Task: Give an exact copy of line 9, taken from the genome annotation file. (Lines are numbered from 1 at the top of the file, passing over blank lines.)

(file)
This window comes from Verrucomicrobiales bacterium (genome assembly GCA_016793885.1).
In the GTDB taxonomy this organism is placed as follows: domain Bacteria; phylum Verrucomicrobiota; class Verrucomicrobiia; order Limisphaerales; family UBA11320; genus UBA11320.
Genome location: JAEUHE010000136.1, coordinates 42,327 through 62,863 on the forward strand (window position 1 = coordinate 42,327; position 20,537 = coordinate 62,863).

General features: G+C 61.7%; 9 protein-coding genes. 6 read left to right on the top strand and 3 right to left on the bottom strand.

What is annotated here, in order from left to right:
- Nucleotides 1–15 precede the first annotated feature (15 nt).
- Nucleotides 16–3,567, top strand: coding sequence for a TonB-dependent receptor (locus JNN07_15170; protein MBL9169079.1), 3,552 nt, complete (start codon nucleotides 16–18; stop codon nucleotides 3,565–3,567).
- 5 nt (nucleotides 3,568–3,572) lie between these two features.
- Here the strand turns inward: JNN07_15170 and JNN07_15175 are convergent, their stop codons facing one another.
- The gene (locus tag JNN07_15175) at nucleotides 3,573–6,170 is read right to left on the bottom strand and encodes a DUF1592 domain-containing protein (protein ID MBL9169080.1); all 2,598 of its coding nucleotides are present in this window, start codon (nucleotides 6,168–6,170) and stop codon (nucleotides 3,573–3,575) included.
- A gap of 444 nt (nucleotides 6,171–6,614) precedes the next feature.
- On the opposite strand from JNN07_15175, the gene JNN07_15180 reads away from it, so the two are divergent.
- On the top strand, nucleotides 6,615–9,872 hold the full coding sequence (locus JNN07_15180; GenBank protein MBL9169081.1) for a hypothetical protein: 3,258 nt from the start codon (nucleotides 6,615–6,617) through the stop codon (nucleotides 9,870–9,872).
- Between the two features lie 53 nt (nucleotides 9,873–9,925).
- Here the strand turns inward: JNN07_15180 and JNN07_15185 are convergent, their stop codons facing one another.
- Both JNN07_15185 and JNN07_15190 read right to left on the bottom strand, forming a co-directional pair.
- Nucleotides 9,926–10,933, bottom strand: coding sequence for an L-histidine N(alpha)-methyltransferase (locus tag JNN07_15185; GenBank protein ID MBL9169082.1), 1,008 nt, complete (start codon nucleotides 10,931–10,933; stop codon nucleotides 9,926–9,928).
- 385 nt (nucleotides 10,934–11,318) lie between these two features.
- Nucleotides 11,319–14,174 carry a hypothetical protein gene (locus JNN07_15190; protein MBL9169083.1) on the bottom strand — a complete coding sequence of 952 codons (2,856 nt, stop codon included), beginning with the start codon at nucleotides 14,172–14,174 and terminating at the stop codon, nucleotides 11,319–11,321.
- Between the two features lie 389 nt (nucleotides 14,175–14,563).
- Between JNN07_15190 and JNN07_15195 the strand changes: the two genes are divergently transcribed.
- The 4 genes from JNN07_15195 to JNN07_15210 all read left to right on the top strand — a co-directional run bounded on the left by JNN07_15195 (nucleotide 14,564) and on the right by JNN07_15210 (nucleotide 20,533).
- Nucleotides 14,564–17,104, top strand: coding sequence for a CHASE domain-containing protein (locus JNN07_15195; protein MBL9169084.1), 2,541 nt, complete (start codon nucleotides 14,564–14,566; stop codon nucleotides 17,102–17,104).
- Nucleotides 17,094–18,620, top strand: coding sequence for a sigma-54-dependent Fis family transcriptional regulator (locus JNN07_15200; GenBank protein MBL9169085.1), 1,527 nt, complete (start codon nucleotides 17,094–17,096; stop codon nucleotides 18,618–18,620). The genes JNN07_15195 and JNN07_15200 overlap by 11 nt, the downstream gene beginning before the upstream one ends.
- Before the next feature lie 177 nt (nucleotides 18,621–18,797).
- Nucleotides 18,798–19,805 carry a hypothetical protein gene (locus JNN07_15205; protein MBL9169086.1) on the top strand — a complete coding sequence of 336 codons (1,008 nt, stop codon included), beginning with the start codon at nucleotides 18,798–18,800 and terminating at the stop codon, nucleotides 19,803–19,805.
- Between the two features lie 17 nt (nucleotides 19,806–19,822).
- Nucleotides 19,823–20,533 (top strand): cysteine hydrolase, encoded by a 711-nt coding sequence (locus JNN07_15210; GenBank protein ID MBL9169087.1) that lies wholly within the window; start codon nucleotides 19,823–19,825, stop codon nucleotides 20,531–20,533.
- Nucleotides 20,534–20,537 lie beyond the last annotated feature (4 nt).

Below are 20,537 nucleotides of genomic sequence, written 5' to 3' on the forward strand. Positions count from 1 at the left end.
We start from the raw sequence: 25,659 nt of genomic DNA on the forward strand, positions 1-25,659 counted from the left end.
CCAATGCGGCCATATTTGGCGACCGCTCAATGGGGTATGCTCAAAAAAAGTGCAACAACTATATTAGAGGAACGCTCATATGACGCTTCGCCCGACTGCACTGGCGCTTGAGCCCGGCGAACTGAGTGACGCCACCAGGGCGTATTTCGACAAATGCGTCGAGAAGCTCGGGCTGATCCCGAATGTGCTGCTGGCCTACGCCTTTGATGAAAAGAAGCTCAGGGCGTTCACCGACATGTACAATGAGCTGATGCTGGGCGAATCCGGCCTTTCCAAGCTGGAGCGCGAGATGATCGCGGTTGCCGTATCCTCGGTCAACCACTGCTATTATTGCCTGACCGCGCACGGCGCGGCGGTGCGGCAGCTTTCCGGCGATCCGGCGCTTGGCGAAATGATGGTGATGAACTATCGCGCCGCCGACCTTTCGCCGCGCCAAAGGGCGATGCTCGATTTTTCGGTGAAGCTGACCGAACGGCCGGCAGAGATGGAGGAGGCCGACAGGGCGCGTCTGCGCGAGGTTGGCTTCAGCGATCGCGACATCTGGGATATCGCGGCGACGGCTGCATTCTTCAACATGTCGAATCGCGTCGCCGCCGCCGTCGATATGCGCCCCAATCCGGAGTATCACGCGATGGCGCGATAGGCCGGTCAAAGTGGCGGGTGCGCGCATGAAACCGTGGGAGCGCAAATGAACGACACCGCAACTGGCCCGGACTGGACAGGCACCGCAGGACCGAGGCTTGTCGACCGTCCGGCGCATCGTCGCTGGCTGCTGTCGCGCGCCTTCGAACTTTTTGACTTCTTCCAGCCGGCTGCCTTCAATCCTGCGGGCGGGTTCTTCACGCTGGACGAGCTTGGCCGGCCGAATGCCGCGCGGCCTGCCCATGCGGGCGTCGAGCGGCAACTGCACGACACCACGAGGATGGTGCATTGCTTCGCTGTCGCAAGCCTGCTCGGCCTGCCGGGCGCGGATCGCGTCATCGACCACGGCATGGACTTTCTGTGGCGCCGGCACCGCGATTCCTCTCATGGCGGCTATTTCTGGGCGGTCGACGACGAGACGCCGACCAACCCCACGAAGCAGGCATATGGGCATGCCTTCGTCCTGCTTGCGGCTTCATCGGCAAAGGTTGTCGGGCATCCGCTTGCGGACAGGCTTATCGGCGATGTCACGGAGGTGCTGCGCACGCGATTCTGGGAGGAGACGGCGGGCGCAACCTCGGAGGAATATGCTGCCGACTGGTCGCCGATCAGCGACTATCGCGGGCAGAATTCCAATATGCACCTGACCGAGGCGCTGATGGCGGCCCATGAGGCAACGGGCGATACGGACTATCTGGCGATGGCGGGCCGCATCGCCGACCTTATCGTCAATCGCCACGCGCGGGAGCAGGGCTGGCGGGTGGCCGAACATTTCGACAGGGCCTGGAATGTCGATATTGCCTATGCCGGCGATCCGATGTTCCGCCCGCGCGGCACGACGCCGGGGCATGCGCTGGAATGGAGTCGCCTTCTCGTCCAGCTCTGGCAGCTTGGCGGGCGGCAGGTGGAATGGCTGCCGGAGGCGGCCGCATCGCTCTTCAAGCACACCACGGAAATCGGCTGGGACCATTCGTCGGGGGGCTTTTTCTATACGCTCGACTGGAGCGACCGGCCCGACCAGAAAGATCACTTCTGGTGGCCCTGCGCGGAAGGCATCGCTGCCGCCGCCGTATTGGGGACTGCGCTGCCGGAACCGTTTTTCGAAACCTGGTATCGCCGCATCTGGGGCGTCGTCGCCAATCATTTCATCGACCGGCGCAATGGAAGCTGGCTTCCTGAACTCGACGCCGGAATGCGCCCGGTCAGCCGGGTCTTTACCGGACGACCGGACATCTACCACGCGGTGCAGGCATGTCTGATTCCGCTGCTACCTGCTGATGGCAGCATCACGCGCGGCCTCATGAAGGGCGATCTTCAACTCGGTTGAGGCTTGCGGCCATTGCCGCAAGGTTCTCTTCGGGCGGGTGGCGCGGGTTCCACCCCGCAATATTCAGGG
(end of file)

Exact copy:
- Here the strand turns inward: JNN07_15170 and JNN07_15175 are convergent, their stop codons facing one another.